Tuesday, April 13, 2021

Respiratory Weaning Case File

Posted By: Medical Group - 4/13/2021 Post Author : Medical Group Post Date : Tuesday, April 13, 2021 Post Time : 4/13/2021
Respiratory Weaning Case File
Eugene C. Toy, MD, Manuel Suarez, MD, FACCP, Terrence H. Liu, MD, MPH

Case 10
A 27-year-old woman with cystic fibrosis has a new  bacterial pneumonia requiring intubation. On ICU day 3, her oxygen saturation is 93% with an F1O2 of 30% on MV and a  pressure support of 10 cm H2O. She has a spontaneous breathing rate averaging 14 breaths/minute and a  positive  end expiratory  pressure (PEEP) of 2.5 cm H2O. Weaning parameters (measurements of a  patient's spontaneous respiratory efforts)  show she is generating an average tidal volume of 400 ml and a negative  inspiratory  pressure of -35 cm H2O. An ABG shows a  pH of 7.39, PACO2 37 mm Hg,  and PAO2 of 100 mm Hg. She has been afebrile for the last 48 hours  and her white  cell count is now within normal limits. On physical examination, she is in no acute  distress and answers questions by nodding or writing on a  paper pad.  Her temperature  is 36.9°( (98.4°F}, blood pressure 132/66 mm Hg,  heart  rate 76 beats/minute,  and respiration rate 14 breaths/minute. Auscultation of the chest reveals  good air movement throughout. Chest radiographs indicate a clearance of a left­ sided pulmonary infiltrate present on the admission x-ray. 

What is the best next step in this patient's management? 
What other steps should be considered?


Respiratory Weaning

Summary: This 27-year-old woman has markedly improved from her pneumonia and respiratory failure. The weaning parameters all point to a successful extubation. MV is no longer needed and should be removed. After conducting a successful spontane­ous breathing trial, the patient should be liberated from MV. 
  • Best next management step: A spontaneous breathing trial (SBT) should be performed since the weaning parameters are acceptable. If the SBT is successful, it would lead to extubation or liberation from MV. 
  • Other steps: Prepare the patient for the weaning and extubation process and observe her closely postextubation. Elevate the head of the  bed to minimize the risk for aspiration. In the presence of cystic fibrosis, the clearance and control of secretions are essential.

  1. To understand the clinical and the objective parameters that predict a successful liberation from mechanical ventilation.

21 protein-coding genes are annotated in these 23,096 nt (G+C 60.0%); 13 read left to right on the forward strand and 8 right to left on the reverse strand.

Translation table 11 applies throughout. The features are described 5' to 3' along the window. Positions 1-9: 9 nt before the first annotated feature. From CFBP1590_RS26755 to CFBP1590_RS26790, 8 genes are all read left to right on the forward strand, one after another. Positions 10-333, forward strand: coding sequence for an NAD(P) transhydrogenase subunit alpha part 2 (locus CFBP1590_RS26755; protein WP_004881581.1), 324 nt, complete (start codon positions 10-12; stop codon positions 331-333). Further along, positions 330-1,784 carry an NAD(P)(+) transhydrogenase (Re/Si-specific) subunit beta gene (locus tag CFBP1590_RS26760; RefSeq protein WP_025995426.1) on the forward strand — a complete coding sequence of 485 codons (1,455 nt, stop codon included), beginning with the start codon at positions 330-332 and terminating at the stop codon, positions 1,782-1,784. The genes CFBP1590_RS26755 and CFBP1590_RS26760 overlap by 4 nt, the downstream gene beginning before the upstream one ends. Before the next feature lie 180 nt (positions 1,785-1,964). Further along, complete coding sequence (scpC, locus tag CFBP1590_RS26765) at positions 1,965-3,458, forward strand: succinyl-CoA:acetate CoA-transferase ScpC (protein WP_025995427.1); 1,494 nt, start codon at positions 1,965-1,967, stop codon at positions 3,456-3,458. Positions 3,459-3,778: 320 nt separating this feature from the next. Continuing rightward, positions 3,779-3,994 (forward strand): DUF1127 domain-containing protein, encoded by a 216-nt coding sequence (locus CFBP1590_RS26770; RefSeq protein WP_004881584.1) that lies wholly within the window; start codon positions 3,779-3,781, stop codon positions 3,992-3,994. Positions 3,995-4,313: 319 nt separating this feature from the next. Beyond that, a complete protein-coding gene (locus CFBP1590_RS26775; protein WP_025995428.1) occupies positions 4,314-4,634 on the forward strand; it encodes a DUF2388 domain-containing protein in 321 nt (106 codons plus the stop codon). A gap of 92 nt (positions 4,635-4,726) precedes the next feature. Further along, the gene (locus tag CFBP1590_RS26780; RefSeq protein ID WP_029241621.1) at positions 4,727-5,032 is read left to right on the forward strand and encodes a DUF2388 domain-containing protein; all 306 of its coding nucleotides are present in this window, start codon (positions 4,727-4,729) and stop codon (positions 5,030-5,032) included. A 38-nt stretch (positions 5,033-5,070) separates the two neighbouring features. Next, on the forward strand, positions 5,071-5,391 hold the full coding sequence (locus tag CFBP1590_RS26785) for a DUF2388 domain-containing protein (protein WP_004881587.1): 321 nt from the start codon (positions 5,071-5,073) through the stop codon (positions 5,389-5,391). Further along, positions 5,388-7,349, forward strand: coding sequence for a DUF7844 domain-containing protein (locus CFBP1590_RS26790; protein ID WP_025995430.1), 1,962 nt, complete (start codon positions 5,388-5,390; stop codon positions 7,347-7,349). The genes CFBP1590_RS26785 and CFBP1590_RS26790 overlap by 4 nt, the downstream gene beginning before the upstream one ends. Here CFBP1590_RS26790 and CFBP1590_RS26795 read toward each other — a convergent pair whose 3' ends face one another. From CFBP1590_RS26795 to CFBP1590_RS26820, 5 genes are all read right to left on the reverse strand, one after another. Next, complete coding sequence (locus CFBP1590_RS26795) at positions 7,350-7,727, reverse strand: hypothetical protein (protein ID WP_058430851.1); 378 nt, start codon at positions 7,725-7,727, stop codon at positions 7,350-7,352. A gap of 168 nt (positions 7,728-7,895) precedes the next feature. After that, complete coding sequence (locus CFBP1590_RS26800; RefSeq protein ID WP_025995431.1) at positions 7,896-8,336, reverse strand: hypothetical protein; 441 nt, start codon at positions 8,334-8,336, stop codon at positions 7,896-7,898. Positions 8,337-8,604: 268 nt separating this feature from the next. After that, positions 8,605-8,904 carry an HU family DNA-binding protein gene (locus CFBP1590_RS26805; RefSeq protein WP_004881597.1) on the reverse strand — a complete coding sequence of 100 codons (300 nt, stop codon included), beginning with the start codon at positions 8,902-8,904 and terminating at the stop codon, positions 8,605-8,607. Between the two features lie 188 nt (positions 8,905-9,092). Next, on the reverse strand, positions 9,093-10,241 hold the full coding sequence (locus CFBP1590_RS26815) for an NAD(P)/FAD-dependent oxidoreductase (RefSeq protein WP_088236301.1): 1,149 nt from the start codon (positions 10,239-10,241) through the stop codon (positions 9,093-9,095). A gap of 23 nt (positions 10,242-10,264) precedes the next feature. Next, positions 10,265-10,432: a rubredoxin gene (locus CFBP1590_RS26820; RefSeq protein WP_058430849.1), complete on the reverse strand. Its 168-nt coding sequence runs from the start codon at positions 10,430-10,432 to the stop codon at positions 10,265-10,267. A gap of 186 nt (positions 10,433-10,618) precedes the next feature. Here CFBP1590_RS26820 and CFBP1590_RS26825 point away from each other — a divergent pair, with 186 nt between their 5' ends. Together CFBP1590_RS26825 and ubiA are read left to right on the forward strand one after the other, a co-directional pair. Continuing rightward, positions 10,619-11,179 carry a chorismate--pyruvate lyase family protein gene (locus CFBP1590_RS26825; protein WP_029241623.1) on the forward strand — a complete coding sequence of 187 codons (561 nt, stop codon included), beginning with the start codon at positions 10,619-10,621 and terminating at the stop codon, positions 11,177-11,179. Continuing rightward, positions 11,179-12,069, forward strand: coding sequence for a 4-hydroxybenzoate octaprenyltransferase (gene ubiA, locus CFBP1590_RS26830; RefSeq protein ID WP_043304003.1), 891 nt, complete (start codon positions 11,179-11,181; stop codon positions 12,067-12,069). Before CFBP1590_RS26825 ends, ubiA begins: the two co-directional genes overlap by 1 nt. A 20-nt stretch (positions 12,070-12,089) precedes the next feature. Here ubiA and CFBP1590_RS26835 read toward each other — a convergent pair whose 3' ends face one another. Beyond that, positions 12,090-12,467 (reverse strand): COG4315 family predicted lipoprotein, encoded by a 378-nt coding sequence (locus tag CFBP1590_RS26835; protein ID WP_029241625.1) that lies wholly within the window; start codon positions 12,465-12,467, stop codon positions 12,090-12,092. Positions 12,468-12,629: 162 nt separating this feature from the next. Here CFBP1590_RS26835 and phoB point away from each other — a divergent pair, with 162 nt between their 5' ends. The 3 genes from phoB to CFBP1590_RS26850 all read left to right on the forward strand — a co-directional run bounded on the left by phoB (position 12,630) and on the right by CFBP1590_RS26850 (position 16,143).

2. To understand the predictors of weaning failure.
  3. To understand a logical approach to weaning.
This 27-year-old woman with cystic fibrosis required intubation for respiratory failure and pneumonia. She has been treated for 2 days in the ICU. The patient is generally alert and responsive. Weaning parameters are favorable, with a PAO2 of 60 or greater, an FIO2 <60%, and a PEEP <5 mm H20 present. When the MV patient reaches these criteria, it is safe to proceed to spontaneous breathing trials; if these trials are successful, then the next step is extubation and liberation from MV. Pressure support ventilation (PSV) or continuous positive airway pressure (CPAP) would be the best way to wean this patient.

Approach To:
Respiratory Weaning

Weaning or liberation from invasive or noninvasive mechanical ventilation is the process of freeing the patient from positive pressure mechanical ventilation (see Case 11 for more information on NIV) . Because of the significant morbidity and

Per expert consensus

mortality associated with prolonged mechanical ventilation, it is generally accepted that all mechanically ventilated ICU patients should be assessed on a daily basis for their readiness to wean. This assessment should include the cessation of sedation and a reevaluation of its need. Weaning can be started after the first formal assessment of the patient's respiratory condition indicates that weaning could be successful. Nearly 50% of unexpected self-extubation during the weaning process do not require reintubation. It is important to be aware of the frequency of weaning failures and predictors of such failures.

Liberation from mechanical ventilation is a central component in the care of the critically ill patient. To start weaning a patient from MV, one must begin with a patient who is ready for the process and who has a good possibility of success (Table 10-1) .